The number of Montrealers giving up some aspects of "work from home" culture and returning to their workplace at least part of the time has more than doubled since June, according to a new survey by the Montreal Board of Trade in collaboration with Léger.
Montreal Board of Trade President and CEO Michel Leblanc said in a statement that the number of people going back to the office, either full-time or part-time, has climbed from 28% in June, to 47% in August, to 61% in the current survey – which was conducted from October 26 to November 5 of this year.
The results show "once again that the return of workers to the office is underway," Leblanc said. The most recent figures, which include 29% going back full time and 32% a few days a week, are "a very promising advance for the revitalization of downtown Montreal," he said.
The Board of Trade says its main goal with the survey was to discover how managers and employees felt about returning to a shared workspace. The survey focused on managers' and workers' feelings around issues like mental health, the use of the vaccine passport, and going back to working and doing business face-to-face.
The results show that 71% of workers are comfortable with the idea of returning to work in person. And for 62% of those who came back to the grind of regular office life, the possibility of working flexible hours was a big incentive.
At the same time, a majority of respondents – 76%, down from 78% in August and 84% in June – still like working from home.
The impacts of working from home were nonetheless notable, with 40% of people reporting a loss of team spirit and about 29% having trouble maintaining a healthy work/life balance.
Thanks to the pandemic, working from home is becoming increasingly common — but some argue remote work makes it even harder to unplug. Following in the footsteps of Ontario's recently passed Working for Workers Act, 2021, Québec solidaire has tabled a bill proposing that Quebecers be entitled to "the right to disconnect" outside of work hours.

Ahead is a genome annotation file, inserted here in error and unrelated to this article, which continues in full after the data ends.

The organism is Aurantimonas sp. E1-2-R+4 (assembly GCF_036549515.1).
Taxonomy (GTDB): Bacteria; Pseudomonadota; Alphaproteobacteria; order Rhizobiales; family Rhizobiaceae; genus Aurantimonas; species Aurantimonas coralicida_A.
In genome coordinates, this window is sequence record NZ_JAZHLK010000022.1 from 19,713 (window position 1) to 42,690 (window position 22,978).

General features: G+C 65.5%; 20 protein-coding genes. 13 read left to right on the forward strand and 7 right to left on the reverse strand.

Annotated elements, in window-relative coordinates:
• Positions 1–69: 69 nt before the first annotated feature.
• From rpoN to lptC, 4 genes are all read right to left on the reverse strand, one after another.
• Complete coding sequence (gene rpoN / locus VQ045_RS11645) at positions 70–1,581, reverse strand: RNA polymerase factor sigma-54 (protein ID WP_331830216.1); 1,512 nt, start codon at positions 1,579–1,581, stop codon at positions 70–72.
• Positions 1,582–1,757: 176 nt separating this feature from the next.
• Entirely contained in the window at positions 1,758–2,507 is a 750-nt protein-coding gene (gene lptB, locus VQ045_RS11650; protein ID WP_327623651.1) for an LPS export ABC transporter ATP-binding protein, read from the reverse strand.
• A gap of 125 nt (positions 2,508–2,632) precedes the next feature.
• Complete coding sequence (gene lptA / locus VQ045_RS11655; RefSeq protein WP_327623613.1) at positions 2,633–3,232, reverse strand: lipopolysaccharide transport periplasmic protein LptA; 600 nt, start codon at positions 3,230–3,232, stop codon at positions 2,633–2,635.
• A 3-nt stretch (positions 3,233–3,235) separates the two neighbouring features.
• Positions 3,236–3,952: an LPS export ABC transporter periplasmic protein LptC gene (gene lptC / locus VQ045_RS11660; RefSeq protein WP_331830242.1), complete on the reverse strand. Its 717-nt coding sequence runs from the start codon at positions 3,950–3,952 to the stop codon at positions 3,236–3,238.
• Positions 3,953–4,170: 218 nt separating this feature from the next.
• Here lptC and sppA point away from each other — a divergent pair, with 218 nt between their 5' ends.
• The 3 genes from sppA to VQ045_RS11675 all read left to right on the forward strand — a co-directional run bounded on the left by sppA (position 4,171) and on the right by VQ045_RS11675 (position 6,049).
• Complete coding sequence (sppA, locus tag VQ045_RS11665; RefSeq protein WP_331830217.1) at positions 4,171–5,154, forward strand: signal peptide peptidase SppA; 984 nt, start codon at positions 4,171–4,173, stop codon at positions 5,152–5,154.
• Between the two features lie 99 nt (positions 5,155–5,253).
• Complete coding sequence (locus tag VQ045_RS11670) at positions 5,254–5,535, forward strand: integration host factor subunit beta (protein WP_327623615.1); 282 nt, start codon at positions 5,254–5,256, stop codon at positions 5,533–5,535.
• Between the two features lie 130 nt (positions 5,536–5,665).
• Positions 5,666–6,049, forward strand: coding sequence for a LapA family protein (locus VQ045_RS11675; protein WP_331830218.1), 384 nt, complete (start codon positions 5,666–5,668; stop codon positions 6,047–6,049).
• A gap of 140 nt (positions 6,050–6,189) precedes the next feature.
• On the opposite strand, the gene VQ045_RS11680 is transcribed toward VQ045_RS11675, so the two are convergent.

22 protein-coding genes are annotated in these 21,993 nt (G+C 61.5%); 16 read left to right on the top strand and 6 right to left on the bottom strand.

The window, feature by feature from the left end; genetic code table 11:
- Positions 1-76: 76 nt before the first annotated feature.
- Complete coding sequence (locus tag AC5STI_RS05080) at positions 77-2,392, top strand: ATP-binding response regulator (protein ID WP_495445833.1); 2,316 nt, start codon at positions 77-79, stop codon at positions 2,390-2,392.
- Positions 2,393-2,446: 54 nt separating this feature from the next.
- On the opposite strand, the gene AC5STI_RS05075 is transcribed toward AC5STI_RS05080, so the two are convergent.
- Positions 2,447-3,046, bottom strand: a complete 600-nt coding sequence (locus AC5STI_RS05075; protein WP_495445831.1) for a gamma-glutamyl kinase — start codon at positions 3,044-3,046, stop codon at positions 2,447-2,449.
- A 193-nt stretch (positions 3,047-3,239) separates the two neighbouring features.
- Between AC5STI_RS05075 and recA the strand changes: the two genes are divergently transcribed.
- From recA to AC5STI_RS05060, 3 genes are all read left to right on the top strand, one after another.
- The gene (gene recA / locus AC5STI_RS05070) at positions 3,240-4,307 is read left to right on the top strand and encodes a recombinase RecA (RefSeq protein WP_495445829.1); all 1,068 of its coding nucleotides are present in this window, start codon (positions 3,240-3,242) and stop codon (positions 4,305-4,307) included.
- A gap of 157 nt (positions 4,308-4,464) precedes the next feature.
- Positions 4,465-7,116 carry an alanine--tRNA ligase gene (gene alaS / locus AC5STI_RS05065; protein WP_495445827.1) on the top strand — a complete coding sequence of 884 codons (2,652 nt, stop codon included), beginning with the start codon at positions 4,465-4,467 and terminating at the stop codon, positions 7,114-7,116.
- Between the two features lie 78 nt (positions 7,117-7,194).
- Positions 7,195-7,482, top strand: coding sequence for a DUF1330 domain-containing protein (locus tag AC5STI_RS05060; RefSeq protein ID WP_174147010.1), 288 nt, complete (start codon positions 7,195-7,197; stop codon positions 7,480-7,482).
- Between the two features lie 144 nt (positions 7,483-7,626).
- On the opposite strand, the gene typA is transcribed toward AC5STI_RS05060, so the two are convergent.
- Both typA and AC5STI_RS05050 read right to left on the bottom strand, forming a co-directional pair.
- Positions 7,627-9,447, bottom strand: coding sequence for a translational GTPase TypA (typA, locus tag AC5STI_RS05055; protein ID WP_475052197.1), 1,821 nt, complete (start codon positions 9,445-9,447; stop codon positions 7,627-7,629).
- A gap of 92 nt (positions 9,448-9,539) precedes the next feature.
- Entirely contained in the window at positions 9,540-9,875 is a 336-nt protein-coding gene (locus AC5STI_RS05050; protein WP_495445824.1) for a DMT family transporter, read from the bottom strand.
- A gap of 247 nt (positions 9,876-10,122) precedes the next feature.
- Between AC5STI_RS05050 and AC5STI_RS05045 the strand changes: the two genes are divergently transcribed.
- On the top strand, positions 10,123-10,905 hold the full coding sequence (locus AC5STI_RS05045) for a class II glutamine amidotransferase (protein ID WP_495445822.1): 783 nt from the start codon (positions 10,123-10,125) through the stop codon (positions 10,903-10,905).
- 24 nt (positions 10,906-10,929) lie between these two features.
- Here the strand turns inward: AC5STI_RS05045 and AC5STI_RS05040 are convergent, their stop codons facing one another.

Bill 799, presented by Hochelaga-Maisonneuve MNA Alexandre Leduc, aims to "ensure that employees' rest time is respected." How? By requiring that employers set time periods when employees are allowed to disconnect from job-related communications — whether emails, Zoom calls or Slack messages.
Le #PL799 (Loi sur le droit \u00e0 la d\u00e9connexion) a \u00e9t\u00e9 pr\u00e9sent\u00e9 le 10 d\u00e9cembre 2021 par le d\u00e9put\u00e9 d\u2019Hochelaga-Maisonneuve @LeducAlexandre \u00e0 l'Assembl\u00e9e nationale.\n\n#assnat #travauxparlpic.twitter.com/mvABz1gGVE
The bill also proposes that employers create a "protocol for the use of communication tools outside working hours."
If the bill were to pass, workplaces with 100 or more employees would need to develop their "off-duty disconnection policy" by way of a committee made up of 50 percent employees or employee representatives.
Employers with less than 100 employees would develop the policy themselves but would need to get it approved by La Commission des normes, de l'équité, de la santé et de la sécurité du travail, which you may know as the CNESST.
The penalties for violating the terms of the law, according to the bill, would be fines between $2,000 and $50,000 for first offences, depending on the size of the company. The amount of the fines would double for second offences.